Seems harsh, but it’s true. MarketWatch goes on to say that for potential buyers, especially those who may not have children, kid and baby stuff should be put up and out of sight. Buyers need to be able to envision themselves in a home, and dirty bottles in the kitchen sink don’t help.
3. Bright lights.
Bet you wouldn’t think this was a buyer turnoff, but it absolutely is. According to Laura Agadoni at Trulia, many buyers balk at rooms that are too bright because it makes them feel uncomfortable and “on display.”
4. Outdated hardware.
Kind of like shoulder-pads, old hardware and fixtures from decades-past aren’t going to be making a comeback anytime soon. Trulia’s real estate pros recommend updating brass cabinet, door, and lighting hardware to brushed nickel to quickly “modernize” a house.
This one should go without saying, but you’d be surprised how many homes hit the market with mold, mildew, and stains. All areas of a home should be clean and free of debris to attract a buyer, confirms Janet Wickell at The Balance. This may be the time to splurge on a deep cleaning if you want to sell fast.
6. Bathroom clutter.
Cluttered bathroom countertops (and drawers and closets) are only going to distract a buyer, says MarketWatch. Almost no one wants to see a mess in such a personal room in the house, so take some time to organize, clean, and box up most items to put in storage.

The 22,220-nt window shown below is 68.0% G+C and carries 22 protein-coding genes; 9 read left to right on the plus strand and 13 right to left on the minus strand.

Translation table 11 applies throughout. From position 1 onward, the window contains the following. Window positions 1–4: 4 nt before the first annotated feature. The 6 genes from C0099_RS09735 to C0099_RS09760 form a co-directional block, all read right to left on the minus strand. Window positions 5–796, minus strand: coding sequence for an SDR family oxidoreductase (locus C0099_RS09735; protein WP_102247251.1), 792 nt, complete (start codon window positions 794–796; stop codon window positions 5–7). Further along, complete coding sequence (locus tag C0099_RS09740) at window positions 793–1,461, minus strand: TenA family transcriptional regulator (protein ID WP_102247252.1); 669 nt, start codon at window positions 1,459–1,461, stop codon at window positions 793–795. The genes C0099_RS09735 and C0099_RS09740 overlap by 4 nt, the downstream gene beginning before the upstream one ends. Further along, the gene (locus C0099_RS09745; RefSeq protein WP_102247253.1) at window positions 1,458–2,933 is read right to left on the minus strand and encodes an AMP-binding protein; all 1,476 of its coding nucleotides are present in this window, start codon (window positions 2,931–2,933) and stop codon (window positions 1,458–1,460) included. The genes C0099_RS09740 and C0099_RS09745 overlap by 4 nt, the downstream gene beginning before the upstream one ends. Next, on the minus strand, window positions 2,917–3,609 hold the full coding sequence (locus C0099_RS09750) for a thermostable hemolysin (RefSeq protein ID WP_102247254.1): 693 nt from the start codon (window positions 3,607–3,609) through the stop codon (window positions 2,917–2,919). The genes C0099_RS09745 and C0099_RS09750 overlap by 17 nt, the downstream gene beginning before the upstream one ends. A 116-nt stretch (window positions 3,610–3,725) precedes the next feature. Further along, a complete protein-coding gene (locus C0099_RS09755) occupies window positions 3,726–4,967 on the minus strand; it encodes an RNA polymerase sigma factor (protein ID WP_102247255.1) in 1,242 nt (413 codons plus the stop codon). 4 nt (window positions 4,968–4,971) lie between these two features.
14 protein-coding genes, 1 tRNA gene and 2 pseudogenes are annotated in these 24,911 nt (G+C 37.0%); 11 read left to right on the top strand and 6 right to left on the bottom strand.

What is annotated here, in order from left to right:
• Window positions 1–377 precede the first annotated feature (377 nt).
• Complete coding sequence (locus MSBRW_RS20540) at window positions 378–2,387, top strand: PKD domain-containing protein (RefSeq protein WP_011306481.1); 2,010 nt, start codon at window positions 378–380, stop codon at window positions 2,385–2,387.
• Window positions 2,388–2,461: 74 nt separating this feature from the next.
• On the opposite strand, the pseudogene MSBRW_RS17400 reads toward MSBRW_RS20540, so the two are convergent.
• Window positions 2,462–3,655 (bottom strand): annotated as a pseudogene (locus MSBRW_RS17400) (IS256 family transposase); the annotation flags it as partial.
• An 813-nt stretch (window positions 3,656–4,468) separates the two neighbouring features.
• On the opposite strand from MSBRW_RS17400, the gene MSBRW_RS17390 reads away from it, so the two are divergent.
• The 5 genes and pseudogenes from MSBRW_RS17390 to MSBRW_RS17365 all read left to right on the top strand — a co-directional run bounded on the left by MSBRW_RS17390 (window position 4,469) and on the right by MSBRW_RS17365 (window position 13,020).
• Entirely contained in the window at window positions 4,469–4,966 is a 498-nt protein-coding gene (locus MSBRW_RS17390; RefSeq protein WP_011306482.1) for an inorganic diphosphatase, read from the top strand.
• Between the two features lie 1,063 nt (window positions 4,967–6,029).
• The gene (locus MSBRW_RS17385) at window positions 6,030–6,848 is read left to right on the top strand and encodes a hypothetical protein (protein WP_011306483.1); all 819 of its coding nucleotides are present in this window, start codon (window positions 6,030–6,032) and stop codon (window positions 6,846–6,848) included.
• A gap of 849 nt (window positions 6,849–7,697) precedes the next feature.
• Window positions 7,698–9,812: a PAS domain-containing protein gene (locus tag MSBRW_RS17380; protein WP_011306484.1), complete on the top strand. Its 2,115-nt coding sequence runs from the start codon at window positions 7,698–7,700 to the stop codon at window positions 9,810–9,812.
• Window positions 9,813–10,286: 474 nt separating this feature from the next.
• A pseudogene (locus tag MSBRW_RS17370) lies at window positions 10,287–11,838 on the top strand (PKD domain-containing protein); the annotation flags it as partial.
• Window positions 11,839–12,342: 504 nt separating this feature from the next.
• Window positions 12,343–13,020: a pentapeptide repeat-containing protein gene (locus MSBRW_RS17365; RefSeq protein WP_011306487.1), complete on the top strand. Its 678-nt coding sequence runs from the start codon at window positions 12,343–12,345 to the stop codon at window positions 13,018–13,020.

7. Dirty toilets.
This may be one of the biggest offenders of all, and the sad part is that it’s easily avoided. MarketWatch recommends keeping your toilets clean and flushed with the lid down in each showing — and the touring buyers will thank you.
8. Odd spaces.
While the design of your home is entirely personal, you’re going to want each room in your house to make sense before you put it on the market. Trulia discourages against the unconventional use of space (like a sofa in the dining room, for example) since it will only confuse a buyer.
9. Sellers in the home.